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Żaków History

Żaków Village History

The word Żak meaning a student has already disappeared in the vernacular. Żak as a church attendant or a parson assistant has also been forgotten in common use, but probably such a church attendant was the owner of the village that turned into Żaków village later on. It is also possible that Żaków was simply a church estate (Stanisław Gnoiński).

In 1563 Katarzyna Siennicka was the owner of Żaków. In 1576 Żakowo was mentioned in the parish register among other villages such as: Stara Siennica, Wola Siennicka, Zglechów, Łękawica, Krzywica, Siodło, Granicznik, Choiny, Lasanin, Bestwiny, Kanty, Zalesie, Pogorzel, and Drozdówka that belonged to Siennica parish. In the 17th century, Żaków belonged to the Rudzieński family that had also other properties in the area. Later on, Jan Wierzbicki bought the property from Warsaw Voivode Antoni Rudziński and Starost Śmidyński. After that, Hipolit, Bazyli, Michał, and Justyna inherited it after their father, Jan Wierzbicki. In 1815, an independent owner of the estate was Michał Wierzbicki. In 1824 Michał Chełkowski bought the property at auction and waived his rights to Ignacy Stawiarski. Next, Stawiarski’s wife Barbara from the Wierzbicki and their children: Franciszek, Seweryn, Ignacy, Magdalena, and Józefa inherited it after him. Ignacy Stawiarski was the only one who after great hardships managed to merge the property and possess it in its entirety.

Around 1859 the next owner of Żaków was Jan Flatt and since 1869 Nikodem Wojda. In 1874 the estate that included Żaków, Huta Żakowska, Żakowiec, and Kolonia Pogulańska was registered in mortgage registers under the name of Żaków Villa. The village had 14 houses and 131 inhabitants.

Today Żaków is a place of residence for 312 people in 55 houses. The inhabitants of Żaków have always been occupied with agriculture, but nowadays it is also their primary occupation.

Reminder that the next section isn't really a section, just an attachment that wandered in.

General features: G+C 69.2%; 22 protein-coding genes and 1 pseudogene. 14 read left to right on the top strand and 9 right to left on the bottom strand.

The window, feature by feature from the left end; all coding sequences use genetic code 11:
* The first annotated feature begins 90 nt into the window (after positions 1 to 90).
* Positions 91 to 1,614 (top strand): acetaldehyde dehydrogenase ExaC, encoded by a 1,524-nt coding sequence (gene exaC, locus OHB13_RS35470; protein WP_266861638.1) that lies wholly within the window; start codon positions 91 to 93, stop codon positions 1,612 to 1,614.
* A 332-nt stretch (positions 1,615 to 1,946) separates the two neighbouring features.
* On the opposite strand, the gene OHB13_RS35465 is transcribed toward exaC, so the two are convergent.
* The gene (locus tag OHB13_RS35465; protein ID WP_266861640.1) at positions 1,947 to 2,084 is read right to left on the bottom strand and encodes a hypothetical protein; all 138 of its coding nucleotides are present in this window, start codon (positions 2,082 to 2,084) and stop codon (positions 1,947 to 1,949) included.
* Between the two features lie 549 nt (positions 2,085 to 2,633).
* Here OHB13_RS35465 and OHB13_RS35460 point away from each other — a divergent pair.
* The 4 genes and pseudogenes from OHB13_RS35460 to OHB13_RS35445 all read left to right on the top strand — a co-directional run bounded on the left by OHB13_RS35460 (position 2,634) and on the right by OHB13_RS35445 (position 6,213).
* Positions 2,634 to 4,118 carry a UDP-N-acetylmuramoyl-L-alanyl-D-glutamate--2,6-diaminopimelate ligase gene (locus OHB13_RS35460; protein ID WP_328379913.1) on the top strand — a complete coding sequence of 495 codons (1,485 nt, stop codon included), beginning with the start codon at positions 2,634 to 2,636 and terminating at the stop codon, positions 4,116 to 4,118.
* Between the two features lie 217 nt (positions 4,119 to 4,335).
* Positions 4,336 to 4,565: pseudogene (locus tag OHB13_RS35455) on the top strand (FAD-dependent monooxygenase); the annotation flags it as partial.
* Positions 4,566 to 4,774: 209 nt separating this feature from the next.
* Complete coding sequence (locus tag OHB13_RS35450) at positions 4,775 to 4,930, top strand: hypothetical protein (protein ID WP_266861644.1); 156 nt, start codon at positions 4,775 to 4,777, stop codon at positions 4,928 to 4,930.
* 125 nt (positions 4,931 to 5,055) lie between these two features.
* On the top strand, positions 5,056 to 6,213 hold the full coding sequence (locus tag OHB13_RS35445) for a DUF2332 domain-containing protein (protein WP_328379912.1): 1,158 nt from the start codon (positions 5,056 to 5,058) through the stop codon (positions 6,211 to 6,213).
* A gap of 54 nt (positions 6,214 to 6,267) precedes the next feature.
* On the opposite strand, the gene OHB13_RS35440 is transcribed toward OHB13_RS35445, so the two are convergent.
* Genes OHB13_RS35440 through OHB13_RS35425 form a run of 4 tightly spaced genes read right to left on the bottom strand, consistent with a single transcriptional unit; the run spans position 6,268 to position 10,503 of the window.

Żaków Palace

At the end of the 19th century a palace belonged to the tsarist general Alexander Stiepanov. 

After Poland regained its independence, the palace was repurchased by Hieronim and Zuzanna from the Zielińscy Kieniewicze, relatives of the great historian – Stefan. The place was rebuilt when it belonged to Maksymilian Czapek, who was an automotive engineer. Then, the sculleries were built by the north elevation, the interior was modernized and given its present appearance. In 1936 the palace became the property of Stefan and Zofia Pikulski and the land was sold to the village community.

During the war in the palace there were Germans who at the end of the occupation plundered it thoroughly. After the war the co-owners of the palace were residents of Żaków - Stefan and Adela Kulka. In 1949 the palace and about 2 hectares of land were purchased by neighbor villages in order to allocate the palace for a school and to build a fire station. In 1960 a northern part with two more rooms was built.

Around 1900 there emerged a small but beautiful palace. An aged avenue of elms, chestnut trees, ashes, and lindens leads to the palace from the entrance gate. The palace is surrounded on all sides with trees belonging to the old landscape park.

The palace is built of bricks, plastered, with a basement, and set on a high pedestal on the rectangular plan. The northern part set on the rectangular plan was added to the building. The irregular, partly single-storied and partly storied building combines features of the classical and neo-Gothic style. The gable roof set on the wooden ceiling is covered with sheet metal.

What is worth taking notice in the front elevation is portico that divides the elevation into two parts: the left part - a two-storied - and the right part - a one-storied elevation. The portico is supported by two columns and two Ionic engaged columns standing on the base and crowned with a triangular gable with three elements in the form of chimneys. A part of one-storied part of the palace has a crow-stepped gable that gives the palace a charming character. There are a lot of artistic interior ornaments, such as: rose windows or brackets in the form of volute that changes its shape into a leaf of acanthus. Above the windows there are graven images of women’s heads against the background of a shell. On the east and west side of the palace there are terraces surrounded by a stone balustrade.

The interior structure is multipartite with a lobby and a hallway. There are seven rooms of different size on the ground floor, three more rooms on the first floor, and a spacious attic. In the lobby there is an interesting arcade supported by two pseudo-Doric columns. Wooden stairs leading to the first floor have an ornamental balustrade and in a room on the east side there is an interesting fireplace with white glazed tiles.

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